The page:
Post Magazine

February 2018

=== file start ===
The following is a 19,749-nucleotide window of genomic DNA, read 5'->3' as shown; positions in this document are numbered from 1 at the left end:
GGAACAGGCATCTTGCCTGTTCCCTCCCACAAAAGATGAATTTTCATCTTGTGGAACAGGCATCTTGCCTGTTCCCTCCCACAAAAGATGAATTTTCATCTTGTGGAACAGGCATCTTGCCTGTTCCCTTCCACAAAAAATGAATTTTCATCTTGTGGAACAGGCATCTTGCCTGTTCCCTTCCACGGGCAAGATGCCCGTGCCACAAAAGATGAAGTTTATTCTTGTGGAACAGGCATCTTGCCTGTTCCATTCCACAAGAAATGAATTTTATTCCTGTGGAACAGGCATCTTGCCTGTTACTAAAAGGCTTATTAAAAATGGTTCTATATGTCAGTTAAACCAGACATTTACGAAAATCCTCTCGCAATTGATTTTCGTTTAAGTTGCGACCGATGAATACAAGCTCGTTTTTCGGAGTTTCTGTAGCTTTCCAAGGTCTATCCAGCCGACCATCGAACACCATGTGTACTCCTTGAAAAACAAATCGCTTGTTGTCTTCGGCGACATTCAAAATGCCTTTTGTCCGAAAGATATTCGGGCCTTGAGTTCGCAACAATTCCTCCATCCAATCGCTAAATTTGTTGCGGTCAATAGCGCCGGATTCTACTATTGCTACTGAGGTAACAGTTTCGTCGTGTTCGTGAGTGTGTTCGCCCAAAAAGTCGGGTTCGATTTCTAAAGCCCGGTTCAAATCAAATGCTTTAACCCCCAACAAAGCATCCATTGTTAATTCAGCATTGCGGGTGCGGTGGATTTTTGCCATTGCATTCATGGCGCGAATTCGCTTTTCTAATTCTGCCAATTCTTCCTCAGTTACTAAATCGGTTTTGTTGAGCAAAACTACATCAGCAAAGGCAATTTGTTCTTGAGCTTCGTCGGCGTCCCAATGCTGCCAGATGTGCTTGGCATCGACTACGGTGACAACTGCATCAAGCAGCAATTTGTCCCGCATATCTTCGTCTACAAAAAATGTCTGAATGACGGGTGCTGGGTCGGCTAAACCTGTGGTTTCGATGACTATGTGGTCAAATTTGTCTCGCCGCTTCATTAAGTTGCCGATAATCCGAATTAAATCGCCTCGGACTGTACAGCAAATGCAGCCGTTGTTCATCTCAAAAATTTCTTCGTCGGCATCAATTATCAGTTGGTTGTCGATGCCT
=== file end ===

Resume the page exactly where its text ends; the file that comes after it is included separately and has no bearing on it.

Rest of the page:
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Page 3 of 43 2 POST FEBRUARY 2018 EDITOR'S NOTE number of studios have expanded over the past few weeks, and I'd like to take a mo- ment to call attention to some of the latest news from throughout the industry. First up, Technicolor recently announced the launch of Mill Film, a new visual ef- fects studio that will cater to the theatrical/film production market. Mill Film's initial produc- tion hub will be located in Adelaide, Australia, though the company plans further expansion. In fact, Technicolor projects that within five years, that facility alone will accommodate 500 artists and technologists. Technicolor says the new Mill Film business will service clients not currently addressed by its MPC or Mr. X facilities. Their initial focus will be on film visual effects, but the studio will also look at opportunities in the areas of immersive media, such as virtual and augmented reality. Technicolor was able to open the new Adelaide studio thanks, in part, to the government of South Australia's newly-expanded Post Production, Digital and Visual Effects (PDV) rebate. In Los Angeles, content studio/ad agency/commercial production company Stun complet- ed a significant expansion, moving into a new, larger headquarters. More than 100 employ- ees now work at the 22,000-square-foot space, which spans two floors at 6420 Wilshire Boulevard. In addition, Stun has acquired a 5,000-square-foot soundstage in Culver City, ad- jacent to Sony Pictures Studios. The new stage will be used by Stun for live action and key art productions on behalf of the agency's entertainment and consumer brand clients. In addition, Stun plans on producing its own, original digital online series from the new studio. And in New York City, a new, boutique post production studio has launched called The Underground. Led by creative director Nic Seresin and executive producer Yvonne Apollonio, the studio specializes in 2D and 3D visual effects, color grading, on-set supervision, editorial and design for commercials and branded content. Turn to page 7 for more details. As always, we invite you to visit for more industry news and exclu- sives that you won't find in our print pages. very February, Post takes an in-depth look at what's going on behind the scenes of some of TV's most popular reality series. And every February, we have plenty to choose from. This month, Post features one of TV's most well-liked unscript- ed shows, Trading Spaces, celebrating its return to TV after 10 years. Post's Marc Loftus speaks with Will Pisnieski, head of post production and chief technology officer at Authentic Entertainment in Burbank, CA, which is responsible for producing and posting the new iteration of the show. Here, Pisnieski discusses the overall post workflow on the series, as well as some of the newest production and post technology. After all, a lot in the technology world has changed over the past 10 years. Also in the same feature, I had an opportunity to speak with editor Jason Stewart, who has been cutting NBC's top-rated and Emmy Award-winning reality competition show, The Voice, for the past six and a half years. Stewart was a wealth of information on the topic, since he has worked on a number of hit shows within' the genre, including Masterchef, America's Got Talent and The Amazing Race. In discussing The Voice's editing style, he also points out that there's a misperception about the folks who work in reality TV. "I think that maybe, because of some of the shows that have come before that were slapped together and had low quality standards, that it's easier for people to take a broad brush and go, 'They don't really have an eye for detail' or 'They don't really know how to craft a story — it's just interviews and footage.' I think there's a misperception that someone like myself, or my colleagues that have been doing this 20-plus years, wouldn't be able to take on a challenge like a feature film or scripted show or commercial. I think time after time, that's proven wrong when people get out there and do really good work on that side of the business." The genre has simply exploded over the years, and the post and production pros and studios are making a good living producing and posting unscripted television. Check out both stories, beginning on page 18. Enjoy! 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